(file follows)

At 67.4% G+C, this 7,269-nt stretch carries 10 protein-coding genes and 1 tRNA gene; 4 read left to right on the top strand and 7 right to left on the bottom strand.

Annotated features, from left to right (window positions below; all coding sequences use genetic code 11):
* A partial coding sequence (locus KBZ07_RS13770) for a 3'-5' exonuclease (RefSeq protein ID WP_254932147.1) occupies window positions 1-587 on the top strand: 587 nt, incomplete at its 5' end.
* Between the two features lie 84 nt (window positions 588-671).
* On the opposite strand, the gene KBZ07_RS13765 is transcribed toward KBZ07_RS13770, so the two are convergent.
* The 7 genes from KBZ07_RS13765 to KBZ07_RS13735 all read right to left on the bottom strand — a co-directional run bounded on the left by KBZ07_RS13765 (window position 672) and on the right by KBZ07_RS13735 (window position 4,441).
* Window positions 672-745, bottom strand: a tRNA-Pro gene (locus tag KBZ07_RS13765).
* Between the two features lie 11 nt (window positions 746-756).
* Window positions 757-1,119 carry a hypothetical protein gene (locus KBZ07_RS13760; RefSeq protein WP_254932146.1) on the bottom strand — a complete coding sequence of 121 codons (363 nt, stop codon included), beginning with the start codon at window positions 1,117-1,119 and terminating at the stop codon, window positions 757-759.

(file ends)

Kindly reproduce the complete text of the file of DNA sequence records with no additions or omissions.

At 67.4% G+C, this 7,269-nt stretch carries 10 protein-coding genes and 1 tRNA gene; 4 read left to right on the top strand and 7 right to left on the bottom strand.

Annotated features, from left to right (window positions below; all coding sequences use genetic code 11):
* A partial coding sequence (locus KBZ07_RS13770) for a 3'-5' exonuclease (RefSeq protein ID WP_254932147.1) occupies window positions 1-587 on the top strand: 587 nt, incomplete at its 5' end.
* Between the two features lie 84 nt (window positions 588-671).
* On the opposite strand, the gene KBZ07_RS13765 is transcribed toward KBZ07_RS13770, so the two are convergent.
* The 7 genes from KBZ07_RS13765 to KBZ07_RS13735 all read right to left on the bottom strand — a co-directional run bounded on the left by KBZ07_RS13765 (window position 672) and on the right by KBZ07_RS13735 (window position 4,441).
* Window positions 672-745, bottom strand: a tRNA-Pro gene (locus tag KBZ07_RS13765).
* Between the two features lie 11 nt (window positions 746-756).
* Window positions 757-1,119 carry a hypothetical protein gene (locus KBZ07_RS13760; RefSeq protein WP_254932146.1) on the bottom strand — a complete coding sequence of 121 codons (363 nt, stop codon included), beginning with the start codon at window positions 1,117-1,119 and terminating at the stop codon, window positions 757-759.